What Would Geppetto Say?

This week, things get slightly darker. I’m not sure how much of an introduction can be done for this one, it almost fell from fingers and speaks for itself. I do love a metaphor and a literary reference, and I feel like this one does carry some of the influence I have from the wonderful words created by Mr Brian Fallon, singer of The Gaslight Anthem. Additionally, I also love a 3/4 beat in music, so using anapaest and dactyl rhythms was both fun and satisfying for me. Anyway, this week I share with you, “What Would Geppetto Say?”.

What Would Geppetto Say?

What would Geppetto say,
About these strings on my wrists that control my whole fists,
And dictate the whole way that I sway?

What would Geppetto say,
About the stitch through my lips fixed forever to kiss,
With no words to emerge ‘til it frays?

Oh if only my papa could see me right now,
With my unbeating heart and my spiritless frown,
My unsteady stiff feet and my dangling hands,
And the way that I fail to become a real man.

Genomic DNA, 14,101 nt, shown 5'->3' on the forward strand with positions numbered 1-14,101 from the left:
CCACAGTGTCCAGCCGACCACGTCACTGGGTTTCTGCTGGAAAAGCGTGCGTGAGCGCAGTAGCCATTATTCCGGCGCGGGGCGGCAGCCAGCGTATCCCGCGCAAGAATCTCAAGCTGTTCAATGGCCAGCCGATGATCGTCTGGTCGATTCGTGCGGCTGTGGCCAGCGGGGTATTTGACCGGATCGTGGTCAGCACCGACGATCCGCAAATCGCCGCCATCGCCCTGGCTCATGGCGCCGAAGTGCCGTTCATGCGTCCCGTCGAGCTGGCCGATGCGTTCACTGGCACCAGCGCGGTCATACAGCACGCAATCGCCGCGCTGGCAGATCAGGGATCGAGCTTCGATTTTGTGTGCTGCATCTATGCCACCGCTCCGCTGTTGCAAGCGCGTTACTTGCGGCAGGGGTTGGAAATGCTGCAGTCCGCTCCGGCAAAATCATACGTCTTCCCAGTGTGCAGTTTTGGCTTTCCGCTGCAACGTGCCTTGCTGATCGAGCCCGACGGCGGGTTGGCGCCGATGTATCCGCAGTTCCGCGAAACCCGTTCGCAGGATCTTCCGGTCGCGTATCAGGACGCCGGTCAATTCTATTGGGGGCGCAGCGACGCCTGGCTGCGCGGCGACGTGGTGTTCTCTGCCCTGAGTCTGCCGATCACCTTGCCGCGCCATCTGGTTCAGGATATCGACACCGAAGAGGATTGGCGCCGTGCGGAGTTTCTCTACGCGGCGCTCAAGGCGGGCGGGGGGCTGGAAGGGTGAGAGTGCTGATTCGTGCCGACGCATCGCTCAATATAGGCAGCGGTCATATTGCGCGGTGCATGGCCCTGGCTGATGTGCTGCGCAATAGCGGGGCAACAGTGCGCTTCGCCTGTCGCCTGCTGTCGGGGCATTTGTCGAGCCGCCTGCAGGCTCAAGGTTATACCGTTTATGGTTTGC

How these strings tie me close and they won’t set me loose,
If I dare lift my head I’m exposed to this noose,
But I dare not show papa wherefore I can’t stand,
Lest he looks down on me and sees I am no man.

What would my puppeteer think,
If she could see how it festers where she has impressed,
Her own strings deep within my own skin?

What would my puppeteer think,
If she saw how I depend on the strings I resent,
And observed how my worth only sinks?

But regardless of varnish or coats that have dried,
One cannot stop the rot once it has caught inside.
So my legs will grow weak as this ailment spreads,
‘til my wooden heart hardens and cannot be bled.

Although having been taught I can’t walk without strings,
I can grasp her sharp edges and my dreams of wings.
So I swing at my wires and feel several snaps,
Alas floorward with haste does my body collapse.

How must the other toys laugh,
As I disabled my frame cutting cables in vain,
Having dreamed of a different path.

How must the other toys laugh,
About a toy such as I who would dare dream to fly,
By thus cutting his heartstrings in half.

I see all of the toys with their dreams on the shelf,
And I look in their eyes and I look to myself.
They have all of their lives and have somewhere to go,
While I only lay stringless with nothing to show.

Though my paint may be chipped and my skin may be scarred,
My insides, they may rot and my heart may be hard,
And I may be down here well apart from those toys,
But I know that I will not remain a mere boy.

What would Geppetto say,
If he had seen all my dreams were to burst at the seams,
And if he could see me in this way?

What would Geppetto say,
If he could see me half-dead, with my dreams left unsaid,
With ambition to wither away?